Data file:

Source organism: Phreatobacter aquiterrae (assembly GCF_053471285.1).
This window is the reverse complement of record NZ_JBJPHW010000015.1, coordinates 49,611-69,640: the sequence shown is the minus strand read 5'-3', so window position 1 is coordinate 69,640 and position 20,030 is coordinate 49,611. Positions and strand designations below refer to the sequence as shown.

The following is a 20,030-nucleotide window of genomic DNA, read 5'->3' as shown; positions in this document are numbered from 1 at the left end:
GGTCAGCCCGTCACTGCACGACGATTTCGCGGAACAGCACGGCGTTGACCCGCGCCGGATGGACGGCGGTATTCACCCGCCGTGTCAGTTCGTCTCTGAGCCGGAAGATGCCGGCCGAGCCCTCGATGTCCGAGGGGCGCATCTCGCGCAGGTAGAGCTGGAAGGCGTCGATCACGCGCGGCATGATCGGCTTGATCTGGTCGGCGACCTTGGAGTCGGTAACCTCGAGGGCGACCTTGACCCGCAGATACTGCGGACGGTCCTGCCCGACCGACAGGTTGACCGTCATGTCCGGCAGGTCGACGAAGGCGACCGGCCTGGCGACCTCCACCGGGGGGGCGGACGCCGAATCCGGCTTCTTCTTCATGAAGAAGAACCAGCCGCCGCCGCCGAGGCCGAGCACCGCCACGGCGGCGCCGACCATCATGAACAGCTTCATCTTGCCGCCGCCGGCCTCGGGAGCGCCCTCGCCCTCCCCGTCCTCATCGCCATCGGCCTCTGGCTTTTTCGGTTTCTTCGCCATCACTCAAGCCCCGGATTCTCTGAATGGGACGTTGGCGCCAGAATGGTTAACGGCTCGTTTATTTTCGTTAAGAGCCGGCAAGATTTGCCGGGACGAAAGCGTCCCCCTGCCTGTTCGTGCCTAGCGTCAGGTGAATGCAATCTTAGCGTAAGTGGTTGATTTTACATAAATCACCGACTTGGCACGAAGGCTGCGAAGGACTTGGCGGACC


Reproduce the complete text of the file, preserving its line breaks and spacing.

Source organism: Phreatobacter aquiterrae (assembly GCF_053471285.1).
This window is the reverse complement of record NZ_JBJPHW010000015.1, coordinates 49,611-69,640: the sequence shown is the minus strand read 5'-3', so window position 1 is coordinate 69,640 and position 20,030 is coordinate 49,611. Positions and strand designations below refer to the sequence as shown.

The following is a 20,030-nucleotide window of genomic DNA, read 5'->3' as shown; positions in this document are numbered from 1 at the left end:
GGTCAGCCCGTCACTGCACGACGATTTCGCGGAACAGCACGGCGTTGACCCGCGCCGGATGGACGGCGGTATTCACCCGCCGTGTCAGTTCGTCTCTGAGCCGGAAGATGCCGGCCGAGCCCTCGATGTCCGAGGGGCGCATCTCGCGCAGGTAGAGCTGGAAGGCGTCGATCACGCGCGGCATGATCGGCTTGATCTGGTCGGCGACCTTGGAGTCGGTAACCTCGAGGGCGACCTTGACCCGCAGATACTGCGGACGGTCCTGCCCGACCGACAGGTTGACCGTCATGTCCGGCAGGTCGACGAAGGCGACCGGCCTGGCGACCTCCACCGGGGGGGCGGACGCCGAATCCGGCTTCTTCTTCATGAAGAAGAACCAGCCGCCGCCGCCGAGGCCGAGCACCGCCACGGCGGCGCCGACCATCATGAACAGCTTCATCTTGCCGCCGCCGGCCTCGGGAGCGCCCTCGCCCTCCCCGTCCTCATCGCCATCGGCCTCTGGCTTTTTCGGTTTCTTCGCCATCACTCAAGCCCCGGATTCTCTGAATGGGACGTTGGCGCCAGAATGGTTAACGGCTCGTTTATTTTCGTTAAGAGCCGGCAAGATTTGCCGGGACGAAAGCGTCCCCCTGCCTGTTCGTGCCTAGCGTCAGGTGAATGCAATCTTAGCGTAAGTGGTTGATTTTACATAAATCACCGACTTGGCACGAAGGCTGCGAAGGACTTGGCGGACC